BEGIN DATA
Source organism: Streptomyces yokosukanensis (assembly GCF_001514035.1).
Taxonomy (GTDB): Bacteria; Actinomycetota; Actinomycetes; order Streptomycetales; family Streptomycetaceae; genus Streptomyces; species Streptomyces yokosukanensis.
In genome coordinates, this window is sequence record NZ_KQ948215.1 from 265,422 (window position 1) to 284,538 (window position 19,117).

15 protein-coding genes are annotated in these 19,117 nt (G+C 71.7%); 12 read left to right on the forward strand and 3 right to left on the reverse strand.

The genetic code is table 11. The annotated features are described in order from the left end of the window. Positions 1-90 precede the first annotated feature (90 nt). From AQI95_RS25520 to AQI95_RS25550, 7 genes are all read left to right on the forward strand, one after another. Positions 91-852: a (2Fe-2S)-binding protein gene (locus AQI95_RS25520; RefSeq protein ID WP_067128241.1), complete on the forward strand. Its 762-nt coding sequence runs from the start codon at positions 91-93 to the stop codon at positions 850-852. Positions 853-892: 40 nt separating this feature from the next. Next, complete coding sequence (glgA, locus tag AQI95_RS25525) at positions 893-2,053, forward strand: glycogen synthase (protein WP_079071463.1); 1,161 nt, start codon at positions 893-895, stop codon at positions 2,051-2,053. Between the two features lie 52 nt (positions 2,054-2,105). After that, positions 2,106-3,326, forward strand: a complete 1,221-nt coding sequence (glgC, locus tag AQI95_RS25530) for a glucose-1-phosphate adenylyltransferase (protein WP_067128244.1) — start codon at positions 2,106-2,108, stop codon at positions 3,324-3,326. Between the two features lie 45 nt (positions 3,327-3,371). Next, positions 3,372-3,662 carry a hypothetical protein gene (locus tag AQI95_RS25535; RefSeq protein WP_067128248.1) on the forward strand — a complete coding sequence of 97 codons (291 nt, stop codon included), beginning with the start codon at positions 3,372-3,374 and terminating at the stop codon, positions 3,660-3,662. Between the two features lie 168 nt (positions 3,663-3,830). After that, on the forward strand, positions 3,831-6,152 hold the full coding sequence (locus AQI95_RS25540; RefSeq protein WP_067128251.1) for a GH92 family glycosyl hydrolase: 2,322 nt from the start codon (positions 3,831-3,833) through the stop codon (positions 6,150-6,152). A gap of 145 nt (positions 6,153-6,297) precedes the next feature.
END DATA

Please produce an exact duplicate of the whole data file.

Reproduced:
Source organism: Streptomyces yokosukanensis (assembly GCF_001514035.1).
Taxonomy (GTDB): Bacteria; Actinomycetota; Actinomycetes; order Streptomycetales; family Streptomycetaceae; genus Streptomyces; species Streptomyces yokosukanensis.
In genome coordinates, this window is sequence record NZ_KQ948215.1 from 265,422 (window position 1) to 284,538 (window position 19,117).

15 protein-coding genes are annotated in these 19,117 nt (G+C 71.7%); 12 read left to right on the forward strand and 3 right to left on the reverse strand.

The genetic code is table 11. The annotated features are described in order from the left end of the window. Positions 1-90 precede the first annotated feature (90 nt). From AQI95_RS25520 to AQI95_RS25550, 7 genes are all read left to right on the forward strand, one after another. Positions 91-852: a (2Fe-2S)-binding protein gene (locus AQI95_RS25520; RefSeq protein ID WP_067128241.1), complete on the forward strand. Its 762-nt coding sequence runs from the start codon at positions 91-93 to the stop codon at positions 850-852. Positions 853-892: 40 nt separating this feature from the next. Next, complete coding sequence (glgA, locus tag AQI95_RS25525) at positions 893-2,053, forward strand: glycogen synthase (protein WP_079071463.1); 1,161 nt, start codon at positions 893-895, stop codon at positions 2,051-2,053. Between the two features lie 52 nt (positions 2,054-2,105). After that, positions 2,106-3,326, forward strand: a complete 1,221-nt coding sequence (glgC, locus tag AQI95_RS25530) for a glucose-1-phosphate adenylyltransferase (protein WP_067128244.1) — start codon at positions 2,106-2,108, stop codon at positions 3,324-3,326. Between the two features lie 45 nt (positions 3,327-3,371). Next, positions 3,372-3,662 carry a hypothetical protein gene (locus tag AQI95_RS25535; RefSeq protein WP_067128248.1) on the forward strand — a complete coding sequence of 97 codons (291 nt, stop codon included), beginning with the start codon at positions 3,372-3,374 and terminating at the stop codon, positions 3,660-3,662. Between the two features lie 168 nt (positions 3,663-3,830). After that, on the forward strand, positions 3,831-6,152 hold the full coding sequence (locus AQI95_RS25540; RefSeq protein WP_067128251.1) for a GH92 family glycosyl hydrolase: 2,322 nt from the start codon (positions 3,831-3,833) through the stop codon (positions 6,150-6,152). A gap of 145 nt (positions 6,153-6,297) precedes the next feature.